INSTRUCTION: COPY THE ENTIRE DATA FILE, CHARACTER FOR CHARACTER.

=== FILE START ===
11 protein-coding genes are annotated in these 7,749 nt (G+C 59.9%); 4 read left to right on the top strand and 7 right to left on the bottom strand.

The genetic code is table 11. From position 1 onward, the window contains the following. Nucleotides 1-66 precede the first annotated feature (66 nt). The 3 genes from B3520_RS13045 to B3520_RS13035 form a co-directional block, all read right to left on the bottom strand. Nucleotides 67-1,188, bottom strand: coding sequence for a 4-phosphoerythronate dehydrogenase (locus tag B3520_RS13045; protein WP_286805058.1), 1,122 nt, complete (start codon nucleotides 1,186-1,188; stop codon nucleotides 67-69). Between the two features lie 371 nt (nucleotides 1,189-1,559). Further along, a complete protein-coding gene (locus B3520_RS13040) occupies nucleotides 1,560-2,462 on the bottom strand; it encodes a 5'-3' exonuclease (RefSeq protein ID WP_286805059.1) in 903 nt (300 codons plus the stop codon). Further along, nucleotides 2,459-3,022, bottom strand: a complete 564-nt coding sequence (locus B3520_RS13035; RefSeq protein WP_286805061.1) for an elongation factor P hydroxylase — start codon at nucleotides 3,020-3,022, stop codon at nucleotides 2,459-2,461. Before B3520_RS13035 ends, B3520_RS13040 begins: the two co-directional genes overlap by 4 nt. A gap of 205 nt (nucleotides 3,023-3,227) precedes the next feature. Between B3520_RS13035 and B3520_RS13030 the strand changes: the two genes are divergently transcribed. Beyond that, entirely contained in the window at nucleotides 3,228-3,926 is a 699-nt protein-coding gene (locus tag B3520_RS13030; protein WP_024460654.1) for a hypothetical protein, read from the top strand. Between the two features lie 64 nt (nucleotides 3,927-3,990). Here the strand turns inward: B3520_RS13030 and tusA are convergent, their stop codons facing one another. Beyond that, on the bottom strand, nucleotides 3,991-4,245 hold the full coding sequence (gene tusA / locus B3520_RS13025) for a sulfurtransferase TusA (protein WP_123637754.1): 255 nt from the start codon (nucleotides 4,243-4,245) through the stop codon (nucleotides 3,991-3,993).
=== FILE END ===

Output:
11 protein-coding genes are annotated in these 7,749 nt (G+C 59.9%); 4 read left to right on the top strand and 7 right to left on the bottom strand.

The genetic code is table 11. From position 1 onward, the window contains the following. Nucleotides 1-66 precede the first annotated feature (66 nt). The 3 genes from B3520_RS13045 to B3520_RS13035 form a co-directional block, all read right to left on the bottom strand. Nucleotides 67-1,188, bottom strand: coding sequence for a 4-phosphoerythronate dehydrogenase (locus tag B3520_RS13045; protein WP_286805058.1), 1,122 nt, complete (start codon nucleotides 1,186-1,188; stop codon nucleotides 67-69). Between the two features lie 371 nt (nucleotides 1,189-1,559). Further along, a complete protein-coding gene (locus B3520_RS13040) occupies nucleotides 1,560-2,462 on the bottom strand; it encodes a 5'-3' exonuclease (RefSeq protein ID WP_286805059.1) in 903 nt (300 codons plus the stop codon). Further along, nucleotides 2,459-3,022, bottom strand: a complete 564-nt coding sequence (locus B3520_RS13035; RefSeq protein WP_286805061.1) for an elongation factor P hydroxylase — start codon at nucleotides 3,020-3,022, stop codon at nucleotides 2,459-2,461. Before B3520_RS13035 ends, B3520_RS13040 begins: the two co-directional genes overlap by 4 nt. A gap of 205 nt (nucleotides 3,023-3,227) precedes the next feature. Between B3520_RS13035 and B3520_RS13030 the strand changes: the two genes are divergently transcribed. Beyond that, entirely contained in the window at nucleotides 3,228-3,926 is a 699-nt protein-coding gene (locus tag B3520_RS13030; protein WP_024460654.1) for a hypothetical protein, read from the top strand. Between the two features lie 64 nt (nucleotides 3,927-3,990). Here the strand turns inward: B3520_RS13030 and tusA are convergent, their stop codons facing one another. Beyond that, on the bottom strand, nucleotides 3,991-4,245 hold the full coding sequence (gene tusA / locus B3520_RS13025) for a sulfurtransferase TusA (protein WP_123637754.1): 255 nt from the start codon (nucleotides 4,243-4,245) through the stop codon (nucleotides 3,991-3,993).